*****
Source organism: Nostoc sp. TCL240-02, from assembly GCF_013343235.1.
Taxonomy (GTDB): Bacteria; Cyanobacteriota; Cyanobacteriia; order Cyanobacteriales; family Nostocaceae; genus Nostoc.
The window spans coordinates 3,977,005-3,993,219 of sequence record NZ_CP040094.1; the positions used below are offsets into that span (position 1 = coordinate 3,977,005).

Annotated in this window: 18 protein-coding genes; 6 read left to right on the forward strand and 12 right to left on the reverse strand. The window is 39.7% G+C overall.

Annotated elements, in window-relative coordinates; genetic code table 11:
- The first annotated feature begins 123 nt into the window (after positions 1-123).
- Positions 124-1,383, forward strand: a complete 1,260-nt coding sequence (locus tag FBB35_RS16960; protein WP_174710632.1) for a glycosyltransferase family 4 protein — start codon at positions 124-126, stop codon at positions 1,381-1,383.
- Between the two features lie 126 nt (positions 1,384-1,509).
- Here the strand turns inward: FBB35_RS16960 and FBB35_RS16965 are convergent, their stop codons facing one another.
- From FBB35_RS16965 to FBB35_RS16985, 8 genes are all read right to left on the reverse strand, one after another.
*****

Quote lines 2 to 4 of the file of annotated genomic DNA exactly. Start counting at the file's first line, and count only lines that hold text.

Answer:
Taxonomy (GTDB): Bacteria; Cyanobacteriota; Cyanobacteriia; order Cyanobacteriales; family Nostocaceae; genus Nostoc.
The window spans coordinates 3,977,005-3,993,219 of sequence record NZ_CP040094.1; the positions used below are offsets into that span (position 1 = coordinate 3,977,005).

Annotated in this window: 18 protein-coding genes; 6 read left to right on the forward strand and 12 right to left on the reverse strand. The window is 39.7% G+C overall.